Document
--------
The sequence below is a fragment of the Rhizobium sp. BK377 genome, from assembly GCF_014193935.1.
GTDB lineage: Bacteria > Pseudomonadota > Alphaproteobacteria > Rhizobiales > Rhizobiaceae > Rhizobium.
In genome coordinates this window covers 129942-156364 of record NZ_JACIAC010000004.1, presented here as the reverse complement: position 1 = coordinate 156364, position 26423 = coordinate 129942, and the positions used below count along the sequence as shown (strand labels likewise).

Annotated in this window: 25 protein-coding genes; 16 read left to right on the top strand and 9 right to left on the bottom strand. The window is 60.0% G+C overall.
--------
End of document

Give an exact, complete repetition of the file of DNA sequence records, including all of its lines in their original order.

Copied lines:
The sequence below is a fragment of the Rhizobium sp. BK377 genome, from assembly GCF_014193935.1.
GTDB lineage: Bacteria > Pseudomonadota > Alphaproteobacteria > Rhizobiales > Rhizobiaceae > Rhizobium.
In genome coordinates this window covers 129942-156364 of record NZ_JACIAC010000004.1, presented here as the reverse complement: position 1 = coordinate 156364, position 26423 = coordinate 129942, and the positions used below count along the sequence as shown (strand labels likewise).

Annotated in this window: 25 protein-coding genes; 16 read left to right on the top strand and 9 right to left on the bottom strand. The window is 60.0% G+C overall.